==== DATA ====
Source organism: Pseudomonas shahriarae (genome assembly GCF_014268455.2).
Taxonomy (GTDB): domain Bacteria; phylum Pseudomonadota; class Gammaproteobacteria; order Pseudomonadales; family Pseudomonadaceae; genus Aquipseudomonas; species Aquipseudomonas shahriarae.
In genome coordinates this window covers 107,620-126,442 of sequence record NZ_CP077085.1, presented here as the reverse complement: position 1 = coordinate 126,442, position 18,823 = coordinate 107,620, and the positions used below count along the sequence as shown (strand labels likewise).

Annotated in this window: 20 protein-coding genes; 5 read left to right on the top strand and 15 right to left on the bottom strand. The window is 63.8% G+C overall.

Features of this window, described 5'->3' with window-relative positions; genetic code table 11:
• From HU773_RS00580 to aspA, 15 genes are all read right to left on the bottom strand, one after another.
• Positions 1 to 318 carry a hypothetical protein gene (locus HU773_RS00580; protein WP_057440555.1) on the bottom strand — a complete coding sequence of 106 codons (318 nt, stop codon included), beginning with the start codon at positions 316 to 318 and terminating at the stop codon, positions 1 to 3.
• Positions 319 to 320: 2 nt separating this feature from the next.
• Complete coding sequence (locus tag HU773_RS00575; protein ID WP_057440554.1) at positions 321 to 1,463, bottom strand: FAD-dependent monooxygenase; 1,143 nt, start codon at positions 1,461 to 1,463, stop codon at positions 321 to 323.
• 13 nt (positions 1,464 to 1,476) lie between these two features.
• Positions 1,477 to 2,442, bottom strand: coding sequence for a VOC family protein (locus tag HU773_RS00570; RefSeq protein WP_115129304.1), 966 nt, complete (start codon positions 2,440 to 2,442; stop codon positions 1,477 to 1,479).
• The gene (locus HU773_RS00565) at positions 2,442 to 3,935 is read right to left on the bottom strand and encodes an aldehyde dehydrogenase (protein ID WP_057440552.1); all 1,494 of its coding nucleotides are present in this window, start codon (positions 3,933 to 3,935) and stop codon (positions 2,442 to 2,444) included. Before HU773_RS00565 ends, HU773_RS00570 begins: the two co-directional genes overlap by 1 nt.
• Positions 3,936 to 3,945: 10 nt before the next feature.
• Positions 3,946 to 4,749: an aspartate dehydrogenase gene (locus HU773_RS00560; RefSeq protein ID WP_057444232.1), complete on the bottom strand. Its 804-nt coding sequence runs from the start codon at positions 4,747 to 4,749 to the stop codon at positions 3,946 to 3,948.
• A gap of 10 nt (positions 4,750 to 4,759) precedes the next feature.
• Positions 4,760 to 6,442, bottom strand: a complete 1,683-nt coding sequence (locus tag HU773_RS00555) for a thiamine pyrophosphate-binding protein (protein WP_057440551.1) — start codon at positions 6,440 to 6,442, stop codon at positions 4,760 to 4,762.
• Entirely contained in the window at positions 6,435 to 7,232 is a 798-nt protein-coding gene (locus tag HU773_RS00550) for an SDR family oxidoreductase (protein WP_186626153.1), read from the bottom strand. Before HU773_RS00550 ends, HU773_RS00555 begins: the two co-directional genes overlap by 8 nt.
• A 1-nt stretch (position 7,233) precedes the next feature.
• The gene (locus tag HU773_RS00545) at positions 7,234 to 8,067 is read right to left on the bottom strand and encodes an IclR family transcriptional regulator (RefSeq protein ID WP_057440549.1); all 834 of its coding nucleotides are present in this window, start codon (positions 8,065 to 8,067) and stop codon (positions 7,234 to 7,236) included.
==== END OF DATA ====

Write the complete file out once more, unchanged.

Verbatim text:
Source organism: Pseudomonas shahriarae (genome assembly GCF_014268455.2).
Taxonomy (GTDB): domain Bacteria; phylum Pseudomonadota; class Gammaproteobacteria; order Pseudomonadales; family Pseudomonadaceae; genus Aquipseudomonas; species Aquipseudomonas shahriarae.
In genome coordinates this window covers 107,620-126,442 of sequence record NZ_CP077085.1, presented here as the reverse complement: position 1 = coordinate 126,442, position 18,823 = coordinate 107,620, and the positions used below count along the sequence as shown (strand labels likewise).

Annotated in this window: 20 protein-coding genes; 5 read left to right on the top strand and 15 right to left on the bottom strand. The window is 63.8% G+C overall.

Features of this window, described 5'->3' with window-relative positions; genetic code table 11:
• From HU773_RS00580 to aspA, 15 genes are all read right to left on the bottom strand, one after another.
• Positions 1 to 318 carry a hypothetical protein gene (locus HU773_RS00580; protein WP_057440555.1) on the bottom strand — a complete coding sequence of 106 codons (318 nt, stop codon included), beginning with the start codon at positions 316 to 318 and terminating at the stop codon, positions 1 to 3.
• Positions 319 to 320: 2 nt separating this feature from the next.
• Complete coding sequence (locus tag HU773_RS00575; protein ID WP_057440554.1) at positions 321 to 1,463, bottom strand: FAD-dependent monooxygenase; 1,143 nt, start codon at positions 1,461 to 1,463, stop codon at positions 321 to 323.
• 13 nt (positions 1,464 to 1,476) lie between these two features.
• Positions 1,477 to 2,442, bottom strand: coding sequence for a VOC family protein (locus tag HU773_RS00570; RefSeq protein WP_115129304.1), 966 nt, complete (start codon positions 2,440 to 2,442; stop codon positions 1,477 to 1,479).
• The gene (locus HU773_RS00565) at positions 2,442 to 3,935 is read right to left on the bottom strand and encodes an aldehyde dehydrogenase (protein ID WP_057440552.1); all 1,494 of its coding nucleotides are present in this window, start codon (positions 3,933 to 3,935) and stop codon (positions 2,442 to 2,444) included. Before HU773_RS00565 ends, HU773_RS00570 begins: the two co-directional genes overlap by 1 nt.
• Positions 3,936 to 3,945: 10 nt before the next feature.
• Positions 3,946 to 4,749: an aspartate dehydrogenase gene (locus HU773_RS00560; RefSeq protein ID WP_057444232.1), complete on the bottom strand. Its 804-nt coding sequence runs from the start codon at positions 4,747 to 4,749 to the stop codon at positions 3,946 to 3,948.
• A gap of 10 nt (positions 4,750 to 4,759) precedes the next feature.
• Positions 4,760 to 6,442, bottom strand: a complete 1,683-nt coding sequence (locus tag HU773_RS00555) for a thiamine pyrophosphate-binding protein (protein WP_057440551.1) — start codon at positions 6,440 to 6,442, stop codon at positions 4,760 to 4,762.
• Entirely contained in the window at positions 6,435 to 7,232 is a 798-nt protein-coding gene (locus tag HU773_RS00550) for an SDR family oxidoreductase (protein WP_186626153.1), read from the bottom strand. Before HU773_RS00550 ends, HU773_RS00555 begins: the two co-directional genes overlap by 8 nt.
• A 1-nt stretch (position 7,233) precedes the next feature.
• The gene (locus tag HU773_RS00545) at positions 7,234 to 8,067 is read right to left on the bottom strand and encodes an IclR family transcriptional regulator (RefSeq protein ID WP_057440549.1); all 834 of its coding nucleotides are present in this window, start codon (positions 8,065 to 8,067) and stop codon (positions 7,234 to 7,236) included.